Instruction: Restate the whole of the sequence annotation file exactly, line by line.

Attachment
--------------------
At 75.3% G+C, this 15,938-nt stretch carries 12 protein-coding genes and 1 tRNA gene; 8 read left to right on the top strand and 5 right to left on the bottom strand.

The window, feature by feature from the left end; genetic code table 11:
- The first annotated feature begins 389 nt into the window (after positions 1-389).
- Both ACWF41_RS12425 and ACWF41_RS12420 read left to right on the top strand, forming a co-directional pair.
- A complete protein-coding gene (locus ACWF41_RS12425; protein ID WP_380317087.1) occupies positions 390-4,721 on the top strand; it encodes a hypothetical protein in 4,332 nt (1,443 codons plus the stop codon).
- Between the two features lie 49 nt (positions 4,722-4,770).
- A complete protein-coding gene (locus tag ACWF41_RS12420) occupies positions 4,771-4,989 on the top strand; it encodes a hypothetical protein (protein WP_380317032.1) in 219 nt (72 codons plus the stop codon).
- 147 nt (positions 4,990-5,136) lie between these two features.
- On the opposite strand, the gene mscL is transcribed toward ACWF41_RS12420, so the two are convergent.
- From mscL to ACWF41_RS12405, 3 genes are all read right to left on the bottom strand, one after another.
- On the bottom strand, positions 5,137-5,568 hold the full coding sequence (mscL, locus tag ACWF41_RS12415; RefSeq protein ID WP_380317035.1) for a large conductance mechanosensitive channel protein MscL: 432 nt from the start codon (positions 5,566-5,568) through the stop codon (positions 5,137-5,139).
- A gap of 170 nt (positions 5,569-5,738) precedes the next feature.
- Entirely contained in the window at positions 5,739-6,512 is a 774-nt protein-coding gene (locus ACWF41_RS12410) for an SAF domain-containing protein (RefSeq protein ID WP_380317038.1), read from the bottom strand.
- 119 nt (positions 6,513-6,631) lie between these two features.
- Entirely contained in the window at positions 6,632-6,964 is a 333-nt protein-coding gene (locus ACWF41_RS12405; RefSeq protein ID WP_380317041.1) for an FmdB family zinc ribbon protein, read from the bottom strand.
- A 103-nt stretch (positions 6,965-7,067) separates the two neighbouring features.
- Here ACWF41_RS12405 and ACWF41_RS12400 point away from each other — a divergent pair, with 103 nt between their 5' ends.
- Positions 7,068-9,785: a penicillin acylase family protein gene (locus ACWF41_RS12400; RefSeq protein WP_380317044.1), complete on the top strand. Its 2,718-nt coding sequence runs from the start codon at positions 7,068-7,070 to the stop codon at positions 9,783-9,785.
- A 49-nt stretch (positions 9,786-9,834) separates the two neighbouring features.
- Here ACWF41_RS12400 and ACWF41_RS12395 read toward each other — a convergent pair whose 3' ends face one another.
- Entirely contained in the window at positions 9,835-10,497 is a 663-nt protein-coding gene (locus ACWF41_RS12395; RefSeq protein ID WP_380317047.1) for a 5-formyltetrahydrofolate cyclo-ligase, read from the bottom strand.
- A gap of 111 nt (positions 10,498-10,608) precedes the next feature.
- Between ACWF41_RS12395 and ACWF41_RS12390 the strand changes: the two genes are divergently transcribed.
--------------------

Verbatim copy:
At 75.3% G+C, this 15,938-nt stretch carries 12 protein-coding genes and 1 tRNA gene; 8 read left to right on the top strand and 5 right to left on the bottom strand.

The window, feature by feature from the left end; genetic code table 11:
- The first annotated feature begins 389 nt into the window (after positions 1-389).
- Both ACWF41_RS12425 and ACWF41_RS12420 read left to right on the top strand, forming a co-directional pair.
- A complete protein-coding gene (locus ACWF41_RS12425; protein ID WP_380317087.1) occupies positions 390-4,721 on the top strand; it encodes a hypothetical protein in 4,332 nt (1,443 codons plus the stop codon).
- Between the two features lie 49 nt (positions 4,722-4,770).
- A complete protein-coding gene (locus tag ACWF41_RS12420) occupies positions 4,771-4,989 on the top strand; it encodes a hypothetical protein (protein WP_380317032.1) in 219 nt (72 codons plus the stop codon).
- 147 nt (positions 4,990-5,136) lie between these two features.
- On the opposite strand, the gene mscL is transcribed toward ACWF41_RS12420, so the two are convergent.
- From mscL to ACWF41_RS12405, 3 genes are all read right to left on the bottom strand, one after another.
- On the bottom strand, positions 5,137-5,568 hold the full coding sequence (mscL, locus tag ACWF41_RS12415; RefSeq protein ID WP_380317035.1) for a large conductance mechanosensitive channel protein MscL: 432 nt from the start codon (positions 5,566-5,568) through the stop codon (positions 5,137-5,139).
- A gap of 170 nt (positions 5,569-5,738) precedes the next feature.
- Entirely contained in the window at positions 5,739-6,512 is a 774-nt protein-coding gene (locus ACWF41_RS12410) for an SAF domain-containing protein (RefSeq protein ID WP_380317038.1), read from the bottom strand.
- 119 nt (positions 6,513-6,631) lie between these two features.
- Entirely contained in the window at positions 6,632-6,964 is a 333-nt protein-coding gene (locus ACWF41_RS12405; RefSeq protein ID WP_380317041.1) for an FmdB family zinc ribbon protein, read from the bottom strand.
- A 103-nt stretch (positions 6,965-7,067) separates the two neighbouring features.
- Here ACWF41_RS12405 and ACWF41_RS12400 point away from each other — a divergent pair, with 103 nt between their 5' ends.
- Positions 7,068-9,785: a penicillin acylase family protein gene (locus ACWF41_RS12400; RefSeq protein WP_380317044.1), complete on the top strand. Its 2,718-nt coding sequence runs from the start codon at positions 7,068-7,070 to the stop codon at positions 9,783-9,785.
- A 49-nt stretch (positions 9,786-9,834) separates the two neighbouring features.
- Here ACWF41_RS12400 and ACWF41_RS12395 read toward each other — a convergent pair whose 3' ends face one another.
- Entirely contained in the window at positions 9,835-10,497 is a 663-nt protein-coding gene (locus ACWF41_RS12395; RefSeq protein ID WP_380317047.1) for a 5-formyltetrahydrofolate cyclo-ligase, read from the bottom strand.
- A gap of 111 nt (positions 10,498-10,608) precedes the next feature.
- Between ACWF41_RS12395 and ACWF41_RS12390 the strand changes: the two genes are divergently transcribed.